There appears to be a group already in place that takes care of the St. Lawrence State Hospital Cemetery. They have placed a beautiful memorial in the cemetery and it appears that they will, in fact, let you know if an ancestor is buried there if you write them a letter. In the meantime, please visit St. Lawrence State Hospital Preservation Society.

St. Lawrence State Hospital Memorial 2 by Colleen Spellecy

St. Lawrence State Hospital Memorial 2 by Colleen Spellecy

St. Lawrence State Hospital Cemetery by Colleen Spellecy

St. Lawrence State Hospital Cemetery by Colleen Spellecy

CLICK HERE TO VIEW THE VIDEO They’re Buried Where? by Seth Voorhees

THE BAD NEWS: Thousands Remain Nameless! 6.15.2015.

THE GOOD NEWS: One Man Is Remembered! 6.14.2015.

Rochester State Hospital & Mt. Hope Cemetery

Rochester State Hospital (Rochester, Monroe County, New York), served the counties of Monroe and Livingston. My understanding is that the anonymous graves are located in section Y of Mt. Hope Cemetery.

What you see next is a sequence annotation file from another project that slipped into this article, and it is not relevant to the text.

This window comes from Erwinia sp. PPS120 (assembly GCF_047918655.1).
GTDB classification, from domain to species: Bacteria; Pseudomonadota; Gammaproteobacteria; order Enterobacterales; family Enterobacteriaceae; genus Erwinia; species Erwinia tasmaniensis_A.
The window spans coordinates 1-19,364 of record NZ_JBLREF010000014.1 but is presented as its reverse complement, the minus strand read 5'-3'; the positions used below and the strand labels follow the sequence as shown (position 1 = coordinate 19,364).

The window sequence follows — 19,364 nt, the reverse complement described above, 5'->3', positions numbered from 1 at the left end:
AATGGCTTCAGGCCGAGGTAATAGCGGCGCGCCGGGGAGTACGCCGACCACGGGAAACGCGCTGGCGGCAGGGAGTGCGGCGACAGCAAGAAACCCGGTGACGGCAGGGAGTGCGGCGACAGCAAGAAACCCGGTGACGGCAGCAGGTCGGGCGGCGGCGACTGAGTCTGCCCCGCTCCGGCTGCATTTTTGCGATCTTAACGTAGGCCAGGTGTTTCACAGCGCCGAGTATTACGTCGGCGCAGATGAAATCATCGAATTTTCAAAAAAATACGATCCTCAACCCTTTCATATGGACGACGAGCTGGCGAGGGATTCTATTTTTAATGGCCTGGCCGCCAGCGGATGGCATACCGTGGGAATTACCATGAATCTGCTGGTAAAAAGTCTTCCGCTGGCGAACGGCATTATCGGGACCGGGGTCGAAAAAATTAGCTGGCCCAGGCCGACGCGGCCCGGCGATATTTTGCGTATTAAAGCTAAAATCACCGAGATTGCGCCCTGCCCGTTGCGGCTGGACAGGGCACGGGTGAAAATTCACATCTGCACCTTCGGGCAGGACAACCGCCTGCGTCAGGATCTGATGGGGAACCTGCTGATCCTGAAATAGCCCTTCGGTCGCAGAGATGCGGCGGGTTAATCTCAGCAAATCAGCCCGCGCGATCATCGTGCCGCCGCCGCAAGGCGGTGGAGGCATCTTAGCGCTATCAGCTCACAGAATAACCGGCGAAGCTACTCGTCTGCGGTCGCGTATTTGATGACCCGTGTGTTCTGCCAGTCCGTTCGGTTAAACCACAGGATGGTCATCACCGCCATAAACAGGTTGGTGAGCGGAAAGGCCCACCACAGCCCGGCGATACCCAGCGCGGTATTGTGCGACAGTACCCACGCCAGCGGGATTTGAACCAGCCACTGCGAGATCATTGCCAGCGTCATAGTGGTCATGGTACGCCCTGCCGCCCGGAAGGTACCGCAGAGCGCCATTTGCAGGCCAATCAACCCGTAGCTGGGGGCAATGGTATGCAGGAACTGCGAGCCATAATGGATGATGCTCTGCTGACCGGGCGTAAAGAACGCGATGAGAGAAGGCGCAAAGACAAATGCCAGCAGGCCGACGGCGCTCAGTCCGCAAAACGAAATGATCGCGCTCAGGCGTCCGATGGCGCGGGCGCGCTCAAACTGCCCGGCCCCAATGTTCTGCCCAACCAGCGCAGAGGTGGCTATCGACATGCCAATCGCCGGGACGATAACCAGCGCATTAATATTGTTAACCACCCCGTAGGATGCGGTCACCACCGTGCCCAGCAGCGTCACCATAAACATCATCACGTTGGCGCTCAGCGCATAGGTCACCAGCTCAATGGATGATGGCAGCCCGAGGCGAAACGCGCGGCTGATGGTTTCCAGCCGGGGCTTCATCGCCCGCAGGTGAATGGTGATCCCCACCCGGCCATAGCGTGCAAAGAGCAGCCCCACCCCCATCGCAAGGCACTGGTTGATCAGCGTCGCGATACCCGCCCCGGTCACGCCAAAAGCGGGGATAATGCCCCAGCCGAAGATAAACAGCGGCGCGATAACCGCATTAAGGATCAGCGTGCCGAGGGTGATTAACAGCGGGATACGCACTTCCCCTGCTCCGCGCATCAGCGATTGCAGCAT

1916 Rochester State Hospital.
Rochester State Hospital
Rochester State Hospital – OPACITY.
Rochester State Hospital – Rochester, NY – 9.7.2013.
1872 “Bone Yard” The Remember Garden – Rochester, NY – 4.18.2013.
The Willard and Rochester State Hospital Connection – 4.18.2012.
1888 Monroe County Insane Asylum (Names).

Monroe County Poor House & Rochester State Hospital

Monroe County Poor House & Rochester State Hospital

RELATED LINKS & ARTICLES CONCERNING ROCHESTER: